Aberdeen mayor’s 2021 budget aims to trim $3 million deficit without cutting services, personnel

Aberdeen Mayor Pete Schave’s $40 million proposed 2021 budget aims to cut the city’s operating deficit in ways that won’t cut services or personnel.

“I went through everybody’s budget, line by line and I looked at numbers from previous years and compared it to what they were asking for this year,” said Schave. “I think we’re looking at a tolerable budget as it is now.”

The mayor proposed his budget to the City Council, which must pass the final spending plan. The council approved the first reading of the 2021 budget at its Nov. 24 meeting. The second reading is Wednesday at 7:15 p.m. council meeting. At the last council meeting of the year, the overall budget will be up for final approval from the council.

Finance Director Patricia Soule said her analysis of revenues leans on the conservative side. Revenues so far in 2020 are mixed, with sales and property taxes taking less of a hit to the bottom line than in some other municipalities, while license and permit revenues are down.

“Taxes went up $561,849 to the previous year’s,” said Soule. These numbers are estimated, conservatively, she said, with total year-end tax revenue not known until the end of the year. Revenue from licenses and permits are down $63,300 from the 2020 budget to $483,800 for the 2021 budget.

The mayor’s proposed budget trims some of the deficit, with the use of some reserves and surplus ending cash from 2020.

“I came into this year about $2.3 million in the red and revenues didn’t make up for that over he course of the year. I was grateful we did as well as we did finance wise, but it didn’t make it up,” said Schave. “Our reserves are fine, but next year is it going to come up again?”

Expenditures increased due to three union contract negotiations “and some other essential needs we had to do,” said Schave. “That put our budget just over $3 million in the red” before his adjustments in the 2021 budget.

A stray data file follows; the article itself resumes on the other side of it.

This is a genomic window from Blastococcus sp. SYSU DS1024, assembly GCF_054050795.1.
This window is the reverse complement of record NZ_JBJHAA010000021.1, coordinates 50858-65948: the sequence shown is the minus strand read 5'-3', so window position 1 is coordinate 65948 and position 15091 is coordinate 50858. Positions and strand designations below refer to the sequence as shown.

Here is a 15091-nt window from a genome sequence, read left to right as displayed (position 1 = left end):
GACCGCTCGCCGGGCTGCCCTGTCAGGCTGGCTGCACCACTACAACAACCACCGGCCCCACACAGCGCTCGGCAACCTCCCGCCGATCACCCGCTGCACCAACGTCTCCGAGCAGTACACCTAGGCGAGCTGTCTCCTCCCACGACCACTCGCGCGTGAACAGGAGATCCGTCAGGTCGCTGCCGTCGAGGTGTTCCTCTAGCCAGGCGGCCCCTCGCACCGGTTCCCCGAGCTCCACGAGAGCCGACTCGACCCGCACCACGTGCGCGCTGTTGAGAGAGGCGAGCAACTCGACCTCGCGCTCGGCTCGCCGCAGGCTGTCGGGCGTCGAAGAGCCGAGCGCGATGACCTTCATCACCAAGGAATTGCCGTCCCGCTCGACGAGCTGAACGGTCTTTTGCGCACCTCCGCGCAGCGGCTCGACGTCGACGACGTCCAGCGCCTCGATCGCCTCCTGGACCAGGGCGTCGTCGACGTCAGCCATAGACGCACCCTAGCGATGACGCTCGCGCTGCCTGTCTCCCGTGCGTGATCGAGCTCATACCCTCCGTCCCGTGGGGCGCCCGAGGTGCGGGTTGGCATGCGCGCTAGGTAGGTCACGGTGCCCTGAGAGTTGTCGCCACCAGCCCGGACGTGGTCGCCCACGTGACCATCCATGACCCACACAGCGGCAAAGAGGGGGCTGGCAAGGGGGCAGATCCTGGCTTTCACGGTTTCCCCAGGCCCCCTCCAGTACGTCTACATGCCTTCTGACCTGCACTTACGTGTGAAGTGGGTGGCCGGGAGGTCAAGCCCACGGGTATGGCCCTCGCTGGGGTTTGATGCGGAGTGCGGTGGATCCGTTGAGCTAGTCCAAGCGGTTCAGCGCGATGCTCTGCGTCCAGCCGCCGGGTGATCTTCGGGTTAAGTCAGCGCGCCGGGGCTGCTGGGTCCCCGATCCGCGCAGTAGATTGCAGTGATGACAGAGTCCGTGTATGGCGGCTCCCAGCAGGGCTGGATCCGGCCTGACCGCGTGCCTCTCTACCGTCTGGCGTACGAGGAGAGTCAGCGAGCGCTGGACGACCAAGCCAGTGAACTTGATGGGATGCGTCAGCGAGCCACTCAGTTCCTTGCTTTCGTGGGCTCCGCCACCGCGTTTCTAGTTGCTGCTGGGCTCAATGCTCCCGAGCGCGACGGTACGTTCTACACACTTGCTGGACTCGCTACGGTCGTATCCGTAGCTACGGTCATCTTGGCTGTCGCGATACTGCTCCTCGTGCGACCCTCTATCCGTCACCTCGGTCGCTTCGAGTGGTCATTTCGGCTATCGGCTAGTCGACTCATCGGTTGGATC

Schave’s budget does not include cuts in services or personnel, but already tight budgets are going to have to stay that way for the time being, nothing new for the city’s department heads. Soule said three personnel additions are included in the 2021 budget, but other requests for new hires in the city have not made the cut.

“The City of Aberdeen has done an extremely fantastic job over the years tightening our belts yet providing full services,” said Schave. “The trouble with that is, it gets old.”

A few examples this past year of department heads having to pull double duty to get the work done while keeping expenditures at a minimum include Economic Development Director Lisa Scott overseeing the city’s homeless camp, and Parks Director Stacie Barnum overseeing the museum.

“Everybody has been doing extra and pushing and trying to get things accomplished, but if we have to cut too deeply and have to cut somebody or lay them off it makes it that much worse. If we do that we start cutting into services,” said Schave. “We’ve done real well to avoid doing that and work together pretty well as a team to tighten our belts and see what we can come up with.”

Some department heads have expressed “concerns over my cuts, but we’re working together” to find solutions, said Schave.

There’s the $23 million armory fire insurance settlement, the bulk of which is “sitting in reserves,” said Schave. He wants to be careful about how that money is used, trying to find ways its expenditure could help the city in the long term.

“I’ve had some ideas and have had things brought to the council to make investments with that money so we get returns on it, not to spend it on just whatever,” said Schave. “Spend it on things with a return of investment that we need.”

The city is in need of two new fire stations, and the police station is in need of replacement, said Schave.

“I think we should use some of those funds for that, which is a great investment for our community,” said Schave. “It needs to be spent on the community, it shouldn’t just be sitting in a dusty old bank account,” adding the list of the city’s needs is “endless.”

Schave is counting on the city’s department heads and especially the City Council to provide insight into the city’s 2021 budget.

“If the council wants more cut I have asked them to give me some direction,” said Schave. About half the city council is just ending its first term in office, and Soule has only been on the job for a few months, adding to the challenges surrounding the 2021 budget.